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If your thinking about a getting your hands on a smartphone you should read this

Geeky Journalist

I don’t know if it’s the AP’s status as a co-op, or its decentralized nature, or its ties to traditional (old) media, or what the problem is. But once again, they’ve proven that they just don’t get it when it comes to new media.

The AP launched a stylebook app for the iPhone/iPod Touch today. Which is pretty cool on the face of it. But there are two things that make it a major bucket of fail:

1. It costs $28.99 (for comparison’s sake, the print edition of the same book is $12.89 on
2. It doesn’t dynamically update. Check the snippet from the news release below:

The 2009 AP Stylebook app is available for $28.99 from the App Store on iPhone and iPod touch or at Annual releases for the app are set to coincide with the release dates for the Stylebook print edition. As a…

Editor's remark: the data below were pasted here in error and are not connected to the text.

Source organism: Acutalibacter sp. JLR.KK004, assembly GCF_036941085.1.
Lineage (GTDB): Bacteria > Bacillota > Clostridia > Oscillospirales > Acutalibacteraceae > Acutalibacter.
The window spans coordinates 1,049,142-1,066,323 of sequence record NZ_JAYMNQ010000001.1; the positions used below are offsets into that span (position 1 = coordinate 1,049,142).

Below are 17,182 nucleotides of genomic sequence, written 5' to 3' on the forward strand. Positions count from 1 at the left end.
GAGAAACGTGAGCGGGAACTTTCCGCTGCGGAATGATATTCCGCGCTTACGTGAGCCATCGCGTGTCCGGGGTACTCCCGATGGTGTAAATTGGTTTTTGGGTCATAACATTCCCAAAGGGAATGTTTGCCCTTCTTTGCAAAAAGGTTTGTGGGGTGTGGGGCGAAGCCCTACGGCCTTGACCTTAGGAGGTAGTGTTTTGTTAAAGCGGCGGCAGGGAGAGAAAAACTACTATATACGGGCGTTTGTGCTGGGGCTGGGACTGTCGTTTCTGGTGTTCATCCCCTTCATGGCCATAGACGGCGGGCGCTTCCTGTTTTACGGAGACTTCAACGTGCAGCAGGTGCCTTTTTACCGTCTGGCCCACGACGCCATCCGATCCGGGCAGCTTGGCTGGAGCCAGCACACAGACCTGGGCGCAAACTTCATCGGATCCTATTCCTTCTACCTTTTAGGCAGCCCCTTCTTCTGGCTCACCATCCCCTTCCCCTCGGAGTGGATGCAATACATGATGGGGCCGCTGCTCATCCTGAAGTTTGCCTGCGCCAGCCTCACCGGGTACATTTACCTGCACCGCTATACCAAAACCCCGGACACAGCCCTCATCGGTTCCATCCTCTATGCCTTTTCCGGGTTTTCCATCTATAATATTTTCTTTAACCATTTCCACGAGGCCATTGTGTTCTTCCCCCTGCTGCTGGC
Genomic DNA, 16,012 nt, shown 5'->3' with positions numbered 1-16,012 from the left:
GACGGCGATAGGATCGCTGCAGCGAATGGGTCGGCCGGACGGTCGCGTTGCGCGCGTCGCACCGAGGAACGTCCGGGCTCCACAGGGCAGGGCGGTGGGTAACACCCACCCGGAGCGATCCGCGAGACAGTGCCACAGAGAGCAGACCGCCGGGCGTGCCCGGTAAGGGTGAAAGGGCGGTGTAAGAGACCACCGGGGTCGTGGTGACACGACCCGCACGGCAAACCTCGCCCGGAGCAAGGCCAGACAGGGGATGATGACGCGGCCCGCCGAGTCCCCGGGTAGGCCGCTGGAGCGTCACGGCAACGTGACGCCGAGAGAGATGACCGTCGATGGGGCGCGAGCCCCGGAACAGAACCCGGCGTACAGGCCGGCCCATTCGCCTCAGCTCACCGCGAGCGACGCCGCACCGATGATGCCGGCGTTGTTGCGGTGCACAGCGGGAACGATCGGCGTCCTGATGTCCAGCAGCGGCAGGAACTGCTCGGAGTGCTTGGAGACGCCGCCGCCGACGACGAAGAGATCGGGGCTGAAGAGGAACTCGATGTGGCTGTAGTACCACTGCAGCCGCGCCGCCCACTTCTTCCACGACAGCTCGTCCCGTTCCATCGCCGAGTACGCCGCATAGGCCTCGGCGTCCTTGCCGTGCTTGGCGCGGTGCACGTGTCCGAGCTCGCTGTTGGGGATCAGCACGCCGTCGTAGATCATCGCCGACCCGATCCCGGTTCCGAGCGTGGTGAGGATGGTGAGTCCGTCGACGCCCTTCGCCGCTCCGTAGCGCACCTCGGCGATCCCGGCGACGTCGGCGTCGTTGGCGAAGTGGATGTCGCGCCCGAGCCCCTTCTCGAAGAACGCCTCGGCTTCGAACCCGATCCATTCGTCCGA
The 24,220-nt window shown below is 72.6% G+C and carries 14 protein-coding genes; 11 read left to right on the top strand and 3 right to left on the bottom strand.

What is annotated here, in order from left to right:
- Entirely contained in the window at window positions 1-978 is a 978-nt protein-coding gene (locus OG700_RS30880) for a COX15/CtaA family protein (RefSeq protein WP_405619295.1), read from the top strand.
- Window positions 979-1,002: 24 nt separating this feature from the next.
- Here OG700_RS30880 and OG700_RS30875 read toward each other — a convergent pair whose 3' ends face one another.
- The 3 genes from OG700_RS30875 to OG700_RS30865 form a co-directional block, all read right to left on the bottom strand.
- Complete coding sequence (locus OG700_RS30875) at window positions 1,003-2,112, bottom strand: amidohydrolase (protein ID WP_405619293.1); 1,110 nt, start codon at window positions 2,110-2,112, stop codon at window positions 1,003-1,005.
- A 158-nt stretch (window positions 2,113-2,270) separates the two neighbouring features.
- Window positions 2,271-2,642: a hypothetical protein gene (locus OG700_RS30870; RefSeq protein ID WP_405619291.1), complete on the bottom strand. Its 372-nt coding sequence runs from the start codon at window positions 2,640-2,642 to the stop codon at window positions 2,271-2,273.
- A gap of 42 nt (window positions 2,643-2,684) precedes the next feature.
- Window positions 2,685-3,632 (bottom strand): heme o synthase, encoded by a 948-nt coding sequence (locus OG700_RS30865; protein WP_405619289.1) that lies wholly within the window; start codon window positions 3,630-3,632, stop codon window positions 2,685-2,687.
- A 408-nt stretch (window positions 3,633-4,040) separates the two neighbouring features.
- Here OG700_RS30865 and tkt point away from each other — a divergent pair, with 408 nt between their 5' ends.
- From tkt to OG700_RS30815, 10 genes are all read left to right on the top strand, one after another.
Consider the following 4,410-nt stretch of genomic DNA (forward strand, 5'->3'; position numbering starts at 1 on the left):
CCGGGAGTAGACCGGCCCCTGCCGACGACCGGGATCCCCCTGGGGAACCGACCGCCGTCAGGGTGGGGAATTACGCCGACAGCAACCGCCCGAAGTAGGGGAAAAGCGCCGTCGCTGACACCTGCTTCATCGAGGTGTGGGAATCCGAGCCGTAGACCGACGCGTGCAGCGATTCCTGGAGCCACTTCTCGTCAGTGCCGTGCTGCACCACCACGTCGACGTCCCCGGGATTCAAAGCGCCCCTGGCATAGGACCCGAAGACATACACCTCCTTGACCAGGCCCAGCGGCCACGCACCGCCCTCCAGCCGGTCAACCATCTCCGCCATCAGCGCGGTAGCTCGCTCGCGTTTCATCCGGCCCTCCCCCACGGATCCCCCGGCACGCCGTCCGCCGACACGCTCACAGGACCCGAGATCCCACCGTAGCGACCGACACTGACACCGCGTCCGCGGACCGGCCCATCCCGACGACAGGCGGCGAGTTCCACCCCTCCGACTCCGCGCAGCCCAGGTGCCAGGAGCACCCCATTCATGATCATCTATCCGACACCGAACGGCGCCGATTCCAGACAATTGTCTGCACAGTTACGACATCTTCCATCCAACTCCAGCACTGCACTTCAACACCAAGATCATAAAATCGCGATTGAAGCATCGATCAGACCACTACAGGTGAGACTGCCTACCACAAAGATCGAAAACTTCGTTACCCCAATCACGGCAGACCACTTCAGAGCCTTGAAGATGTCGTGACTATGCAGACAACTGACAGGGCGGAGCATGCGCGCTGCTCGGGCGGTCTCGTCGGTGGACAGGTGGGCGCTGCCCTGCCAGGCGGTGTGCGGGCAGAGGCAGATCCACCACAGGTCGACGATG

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Inside the News

Ever wonder how a newspaper gets published? THIS IS IT.

Here’s a few photos of the Horizon’s news staff designing our next issue. The process can be hectic, but it’s usually fun.

(Melissa, our production editor designing our next issue.)

Just sorting out the news can be a difficult task. The Horizon’s editors have to decide which news should be in color, which need to be placed up front, and where our advertisements need to go. With Cutter as the new editor, we’re making some big changes to our newspaper. The process has been exciting and challenging.

(Cutter, our editor in chief, taking a break from design.)

WCC news hasn’t changed much, but the way it’s presented has. Being an online editor, I am beginning to realize that presentation goes a looooooooong way.

(From left to right: Toby (advisor), Melissa, Katy, and Cutter. There was a lot of chin rubbing this day)